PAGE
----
You know them. Maybe you work with them, live with them, or hang out with them. They complain, they vent, they criticize, they blame. These people always seem to look at the world cynically. Are you’re tired of dealing with them
Unfortunately, dealing with negative people is part of our daily lives we must learn to cope with. It behooves you to be polite, yet firm, when dealing with negativity to keep the conversation and the relationship alive. Here are seven ways to deal with a negative thinker and get the topic back on track.
When someone starts off negatively, recognize their pain and then move them toward another topic. You can respond with a heartfelt, “Oh, I’m so sorry to hear that,” followed by a more positive suggestion, like, “Let’s go get a cup of coffee and talk about the Wick project. I’d love to get your ideas.”
Without reinforcing the negative behavior, compliment the person on how well they handled the situation. Say something like, “Wow, I’m impressed that you were able to solve the situation before it got out of hand.” That can turn the conversation to a more positive one.
Perhaps you, too, have experienced what the negative person is upset about. Offer your version of the story, emphasizing a positive outcome. “I can see how upset you are that your car broke down this morning. The same thing happened to me last month, but I found this wonderful mechanic. Would you like his name?”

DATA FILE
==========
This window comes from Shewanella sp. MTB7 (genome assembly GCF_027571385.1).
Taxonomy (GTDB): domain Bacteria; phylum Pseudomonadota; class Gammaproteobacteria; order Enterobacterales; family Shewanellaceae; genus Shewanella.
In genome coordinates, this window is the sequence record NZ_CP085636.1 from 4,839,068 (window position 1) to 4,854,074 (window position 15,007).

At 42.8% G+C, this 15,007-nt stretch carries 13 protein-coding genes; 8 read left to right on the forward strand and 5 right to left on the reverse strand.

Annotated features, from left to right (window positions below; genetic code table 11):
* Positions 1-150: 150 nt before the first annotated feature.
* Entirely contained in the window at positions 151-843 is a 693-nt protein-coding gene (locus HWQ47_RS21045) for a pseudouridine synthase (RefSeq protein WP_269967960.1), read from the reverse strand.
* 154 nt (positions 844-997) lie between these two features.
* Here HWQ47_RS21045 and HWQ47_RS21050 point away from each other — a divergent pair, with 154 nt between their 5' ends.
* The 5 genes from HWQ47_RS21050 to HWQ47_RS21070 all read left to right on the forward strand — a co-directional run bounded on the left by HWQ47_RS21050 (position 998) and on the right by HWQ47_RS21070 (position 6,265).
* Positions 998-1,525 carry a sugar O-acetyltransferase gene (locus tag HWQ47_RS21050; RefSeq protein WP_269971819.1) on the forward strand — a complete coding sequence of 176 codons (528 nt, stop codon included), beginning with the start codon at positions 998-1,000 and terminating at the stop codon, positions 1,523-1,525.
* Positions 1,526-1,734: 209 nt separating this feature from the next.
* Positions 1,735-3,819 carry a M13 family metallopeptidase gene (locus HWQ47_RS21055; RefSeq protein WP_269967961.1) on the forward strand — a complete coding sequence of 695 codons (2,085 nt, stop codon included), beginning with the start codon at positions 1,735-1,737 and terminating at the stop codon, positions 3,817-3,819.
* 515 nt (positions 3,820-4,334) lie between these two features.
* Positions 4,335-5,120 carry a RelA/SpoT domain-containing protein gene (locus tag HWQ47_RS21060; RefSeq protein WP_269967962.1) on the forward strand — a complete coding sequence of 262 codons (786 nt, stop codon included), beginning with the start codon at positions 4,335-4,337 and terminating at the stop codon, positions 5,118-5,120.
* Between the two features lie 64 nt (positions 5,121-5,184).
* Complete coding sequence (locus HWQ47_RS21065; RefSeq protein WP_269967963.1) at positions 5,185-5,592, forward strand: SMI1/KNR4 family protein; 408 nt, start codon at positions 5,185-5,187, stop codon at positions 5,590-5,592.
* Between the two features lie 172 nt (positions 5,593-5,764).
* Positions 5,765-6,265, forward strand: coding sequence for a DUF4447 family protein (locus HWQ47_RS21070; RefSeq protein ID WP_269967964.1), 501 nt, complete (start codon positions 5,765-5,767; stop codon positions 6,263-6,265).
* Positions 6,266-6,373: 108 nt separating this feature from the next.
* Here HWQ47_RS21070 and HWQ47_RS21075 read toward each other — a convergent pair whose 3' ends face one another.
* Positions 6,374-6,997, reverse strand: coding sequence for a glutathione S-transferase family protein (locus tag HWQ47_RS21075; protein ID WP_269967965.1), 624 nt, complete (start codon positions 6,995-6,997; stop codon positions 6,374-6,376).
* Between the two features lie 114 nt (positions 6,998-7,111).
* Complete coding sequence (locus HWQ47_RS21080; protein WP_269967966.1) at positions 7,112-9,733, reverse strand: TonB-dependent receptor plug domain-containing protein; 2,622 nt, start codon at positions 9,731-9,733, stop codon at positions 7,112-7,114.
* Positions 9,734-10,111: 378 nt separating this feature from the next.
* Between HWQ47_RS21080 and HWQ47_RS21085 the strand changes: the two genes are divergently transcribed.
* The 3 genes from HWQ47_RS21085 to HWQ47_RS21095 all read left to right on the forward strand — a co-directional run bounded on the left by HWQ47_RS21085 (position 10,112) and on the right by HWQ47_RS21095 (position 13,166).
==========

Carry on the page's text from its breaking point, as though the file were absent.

4. Repeat back.
This is a tried-and-true method for reflecting back what you are hearing. The person may have no idea that they are coming across in a negative way. You can say something like, “It sounds to me like you’re sick and tired of being asked to serve on multiple committees. Is that correct?” And with that they might respond, “Oh, that’s not what I meant,” and then go on to provide a clearer explanation.
5. Offer to help.
Perhaps the complaints are really a cry for help. Many people have a difficult time asking for help, believing that they will come off as weak or ineffective. They may couch their need in negativity. If you’re willing and available, make the offer. It might be just what they are seeking.
6. Change the subject.
Validate what you’ve just heard and move on to a more positive topic. Say something like, “I’m so sorry to hear about your disagreement with Tom. I hope you can resolve your differences. What are you and you family going to do this weekend?” Then immediately begin on the next topic.
7. Refuse to engage.
If you’re tired of being someone’s sounding board, set some boundaries and don’t get caught up in the drama. Be diplomatic and maintain a neutral tone (without anger, frustration, or reaction). Say something like “Isn’t that interesting” or “Is that so?” Don’t spend a great deal of time listening to someone rattle on about everything that’s wrong in his or her life. It’s far too costly to your peace of mind and productivity. Set a time limit, and stick to it. If you’re at work, say something like “I’m sorry to hear that. I really have to get back to my project now.”
If the person continues, be ready to get stronger. Stand up, create more space between you, and begin to move away. Say “I’d love to keep chatting, but I’ve got to get back to work now.”
Keeping a rosy attitude will help keep you from joining the other person in their despair. Don’t encourage negative behavior, rather, look for ways to circumvent a less-than-positive outlook, and you’ll leave the conversation feeling better.
By Jacqueline Whitmore